How to Plan for the Integrated Grid
Significant changes in traditional electric company resource planning are needed to enable the industry’s ongoing transformation, according to an EPRI white paper.
With growing renewable energy and distributed energy resources, multidirectional power flow, increasing customer choice and control, and other significant changes, electric companies’ long-term resource planning tools, methods, and processes may no longer be adequate for sustaining and updating a modern power system.
According to the paper, planners face growing challenges related to grid modeling (such as understanding the reliability impacts of solar and wind), integrating forecasts (such as those for load, deployment of distributed resources, renewable energy production, natural gas prices, and customer behavior), and expanding stakeholder engagement. While the objective of today’s planning is primarily meeting peak demand, future objectives must expand to include providing adequate energy and capacity at all hours, balancing various energy resources with continuously changing loads, and supporting the system’s flexibility, resiliency, and sustainability. There will need to be more coordination among generation, transmission, and distribution system planners and among the electricity, water, natural gas, and transportation sectors.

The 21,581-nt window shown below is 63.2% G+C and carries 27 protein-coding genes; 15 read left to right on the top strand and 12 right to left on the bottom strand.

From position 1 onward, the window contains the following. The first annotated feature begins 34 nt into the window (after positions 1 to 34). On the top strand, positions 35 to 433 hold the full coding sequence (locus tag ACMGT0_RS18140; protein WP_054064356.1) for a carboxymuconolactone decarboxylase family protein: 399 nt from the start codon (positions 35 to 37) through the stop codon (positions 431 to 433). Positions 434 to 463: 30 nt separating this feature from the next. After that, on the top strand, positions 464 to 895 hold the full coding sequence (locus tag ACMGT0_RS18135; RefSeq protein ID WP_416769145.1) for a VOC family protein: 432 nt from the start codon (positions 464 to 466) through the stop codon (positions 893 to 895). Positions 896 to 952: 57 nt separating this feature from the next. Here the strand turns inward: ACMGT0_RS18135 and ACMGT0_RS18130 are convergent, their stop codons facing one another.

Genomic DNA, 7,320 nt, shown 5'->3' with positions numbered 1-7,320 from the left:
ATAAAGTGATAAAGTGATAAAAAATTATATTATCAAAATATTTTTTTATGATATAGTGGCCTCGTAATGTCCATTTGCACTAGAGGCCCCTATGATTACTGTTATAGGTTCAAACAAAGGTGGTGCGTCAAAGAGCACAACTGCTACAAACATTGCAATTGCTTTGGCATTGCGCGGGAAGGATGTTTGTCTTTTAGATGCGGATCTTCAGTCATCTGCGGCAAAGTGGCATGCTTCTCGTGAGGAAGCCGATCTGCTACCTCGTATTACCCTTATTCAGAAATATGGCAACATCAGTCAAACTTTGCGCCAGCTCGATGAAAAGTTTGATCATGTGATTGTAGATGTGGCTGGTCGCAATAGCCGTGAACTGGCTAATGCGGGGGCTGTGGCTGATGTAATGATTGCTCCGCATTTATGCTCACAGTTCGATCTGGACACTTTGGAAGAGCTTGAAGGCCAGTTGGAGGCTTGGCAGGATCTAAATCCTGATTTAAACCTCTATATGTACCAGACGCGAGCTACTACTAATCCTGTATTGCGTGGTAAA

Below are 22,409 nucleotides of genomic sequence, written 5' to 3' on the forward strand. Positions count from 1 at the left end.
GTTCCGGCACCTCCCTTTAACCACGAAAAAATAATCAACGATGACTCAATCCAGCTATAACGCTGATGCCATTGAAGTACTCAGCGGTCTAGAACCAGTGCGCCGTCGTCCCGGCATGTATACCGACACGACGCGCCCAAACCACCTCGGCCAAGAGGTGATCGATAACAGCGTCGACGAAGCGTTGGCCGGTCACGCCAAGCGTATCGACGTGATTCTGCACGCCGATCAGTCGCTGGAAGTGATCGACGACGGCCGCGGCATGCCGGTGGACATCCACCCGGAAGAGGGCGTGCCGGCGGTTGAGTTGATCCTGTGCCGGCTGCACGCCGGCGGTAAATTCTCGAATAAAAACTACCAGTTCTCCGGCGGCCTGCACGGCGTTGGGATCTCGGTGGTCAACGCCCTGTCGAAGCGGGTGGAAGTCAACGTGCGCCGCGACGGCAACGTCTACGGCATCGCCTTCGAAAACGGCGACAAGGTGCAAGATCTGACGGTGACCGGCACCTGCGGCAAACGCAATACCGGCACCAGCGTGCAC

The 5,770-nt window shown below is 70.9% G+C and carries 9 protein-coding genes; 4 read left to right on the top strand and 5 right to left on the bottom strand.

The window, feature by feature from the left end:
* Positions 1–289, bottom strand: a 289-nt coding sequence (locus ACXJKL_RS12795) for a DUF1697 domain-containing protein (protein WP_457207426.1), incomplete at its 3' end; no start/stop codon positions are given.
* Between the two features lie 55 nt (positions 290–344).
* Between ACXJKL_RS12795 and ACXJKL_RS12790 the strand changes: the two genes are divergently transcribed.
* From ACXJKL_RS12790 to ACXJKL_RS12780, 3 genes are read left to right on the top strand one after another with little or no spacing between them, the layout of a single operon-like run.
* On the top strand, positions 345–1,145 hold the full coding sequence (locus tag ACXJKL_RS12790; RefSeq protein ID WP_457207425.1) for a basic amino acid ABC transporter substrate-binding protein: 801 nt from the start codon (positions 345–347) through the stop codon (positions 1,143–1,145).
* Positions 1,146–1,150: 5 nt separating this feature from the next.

Drawing from ongoing work in numerous EPRI programs, researchers are developing a framework to inform planning for a more integrated energy network. Research plans include technical workshops and case studies on how companies are addressing these planning challenges.
Key EPRI Technical Experts:
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